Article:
The shorthand debate goes global – almost

Martin Stabe’s popular blog at the Press Gazette in the UK is carrying some interesting comments on the shorthand debate. Martin also links to another blog where the debate is also live.

Martin Stabe on shorthand

Charlie Beckett on shorthand

Charlie’s post ends with a nice line:

Those of us who have shorthand like to think that it is vital, but is it any more important than an ability to type fast enough for Twitter?

2 Responses to The shorthand debate goes global – almost

  1. truthseekernz says:

    When I was taught journalism in Canada almost 30 years ago, they did not include shorthand in the curriculum. We took notes any way we could. A couple of the old-timers on staff thought shorthand was worth learning, but tape recorders were making the skill obselete even then.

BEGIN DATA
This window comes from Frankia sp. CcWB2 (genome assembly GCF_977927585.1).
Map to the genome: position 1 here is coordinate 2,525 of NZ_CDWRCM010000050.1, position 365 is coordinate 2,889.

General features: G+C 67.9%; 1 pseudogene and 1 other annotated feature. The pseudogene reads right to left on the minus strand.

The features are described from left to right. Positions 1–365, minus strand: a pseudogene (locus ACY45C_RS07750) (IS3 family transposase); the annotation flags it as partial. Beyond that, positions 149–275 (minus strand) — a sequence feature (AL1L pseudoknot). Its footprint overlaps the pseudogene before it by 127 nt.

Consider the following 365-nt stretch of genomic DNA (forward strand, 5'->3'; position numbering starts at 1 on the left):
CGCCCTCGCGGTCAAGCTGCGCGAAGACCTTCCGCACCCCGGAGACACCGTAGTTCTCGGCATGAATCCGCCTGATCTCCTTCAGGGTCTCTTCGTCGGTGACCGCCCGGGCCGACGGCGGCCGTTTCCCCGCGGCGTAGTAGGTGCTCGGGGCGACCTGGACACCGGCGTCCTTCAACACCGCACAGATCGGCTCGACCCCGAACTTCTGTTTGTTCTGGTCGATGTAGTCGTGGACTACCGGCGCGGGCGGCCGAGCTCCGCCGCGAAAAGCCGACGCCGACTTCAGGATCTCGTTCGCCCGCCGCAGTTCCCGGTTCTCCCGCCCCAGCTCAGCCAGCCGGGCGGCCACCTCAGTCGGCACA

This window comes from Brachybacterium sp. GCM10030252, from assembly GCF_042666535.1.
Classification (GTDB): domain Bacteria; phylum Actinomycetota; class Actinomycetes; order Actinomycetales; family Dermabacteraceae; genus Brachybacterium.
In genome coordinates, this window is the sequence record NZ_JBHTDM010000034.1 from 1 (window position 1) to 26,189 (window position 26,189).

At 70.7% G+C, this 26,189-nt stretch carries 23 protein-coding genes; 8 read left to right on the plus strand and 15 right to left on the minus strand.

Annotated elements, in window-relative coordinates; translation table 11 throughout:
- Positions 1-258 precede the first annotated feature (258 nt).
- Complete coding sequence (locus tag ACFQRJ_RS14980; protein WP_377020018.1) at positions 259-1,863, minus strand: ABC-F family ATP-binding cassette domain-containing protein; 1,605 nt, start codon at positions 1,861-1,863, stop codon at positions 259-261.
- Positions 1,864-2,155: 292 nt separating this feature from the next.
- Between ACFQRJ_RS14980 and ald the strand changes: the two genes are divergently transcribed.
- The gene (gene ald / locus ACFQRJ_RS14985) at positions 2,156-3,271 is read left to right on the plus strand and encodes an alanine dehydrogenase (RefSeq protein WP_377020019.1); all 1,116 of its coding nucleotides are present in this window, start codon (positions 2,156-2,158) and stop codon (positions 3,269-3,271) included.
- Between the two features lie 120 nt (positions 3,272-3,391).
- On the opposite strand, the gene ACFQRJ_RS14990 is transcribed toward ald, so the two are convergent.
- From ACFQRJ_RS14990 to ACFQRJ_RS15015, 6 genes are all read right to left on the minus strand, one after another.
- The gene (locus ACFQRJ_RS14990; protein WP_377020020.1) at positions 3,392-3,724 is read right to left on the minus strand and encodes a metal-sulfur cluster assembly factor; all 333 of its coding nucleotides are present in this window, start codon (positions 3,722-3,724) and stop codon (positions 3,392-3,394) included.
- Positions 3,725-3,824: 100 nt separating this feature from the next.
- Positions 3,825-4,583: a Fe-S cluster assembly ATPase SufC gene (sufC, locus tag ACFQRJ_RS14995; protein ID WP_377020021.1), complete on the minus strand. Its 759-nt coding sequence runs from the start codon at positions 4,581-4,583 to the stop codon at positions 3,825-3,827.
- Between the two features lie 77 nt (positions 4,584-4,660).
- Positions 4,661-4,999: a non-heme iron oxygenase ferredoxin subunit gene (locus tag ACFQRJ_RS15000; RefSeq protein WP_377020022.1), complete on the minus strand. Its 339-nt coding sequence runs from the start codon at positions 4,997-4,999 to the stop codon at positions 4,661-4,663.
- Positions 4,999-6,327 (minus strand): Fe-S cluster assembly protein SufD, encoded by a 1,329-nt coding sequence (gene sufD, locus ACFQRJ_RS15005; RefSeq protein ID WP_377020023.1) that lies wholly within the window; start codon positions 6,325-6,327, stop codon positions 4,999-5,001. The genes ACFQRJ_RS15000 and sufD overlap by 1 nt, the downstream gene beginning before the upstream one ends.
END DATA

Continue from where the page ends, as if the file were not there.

2. Let’s ditch the Shorthand methods that the archaic NZ “system” insists upon! (One of the reasons I went to other countries for my education!) Note how it is mainly NZ that holds onto this old system, resuscitated by people who love doing squiggly bits of artwork! Most journalists are not so ‘artistic’ and get all the story facts without shorthand, especially with a combo of audio recorders and basic note taking. When shorthand was developed it wasn’t actually for journalists anyway… It was for secretaries and legal clerks. It has *ALSO* been proven that the time spent learning it, compared to *ACTUAL USE* today, it not in equal proportion, when considering the equally applied use of audio recording devices. However, there is still a need for a type of ‘shorthand’ (it has become a generic term) that is more related to how people jot down notes, aspects and structural outlines of stories. For this, there is a *SPECIAL* type of shorthand called ‘Personal Shorthand’ that is nothing like the torture of the original models (there are about 8!)… “PS” (Personal Shorthand) uses the normal alphabet!! I learned PS and it only took (about) a week to get really good results. The best week invested in my career to date. The books for PS are available from their copyright owners at: (or Amazon and specialist retailers). Don’t be fooled by their ugly green (26/6/09) website… The system is well developed from the 1950s-to-1980s and competes VERY well with the three other major players in the shorthand world.

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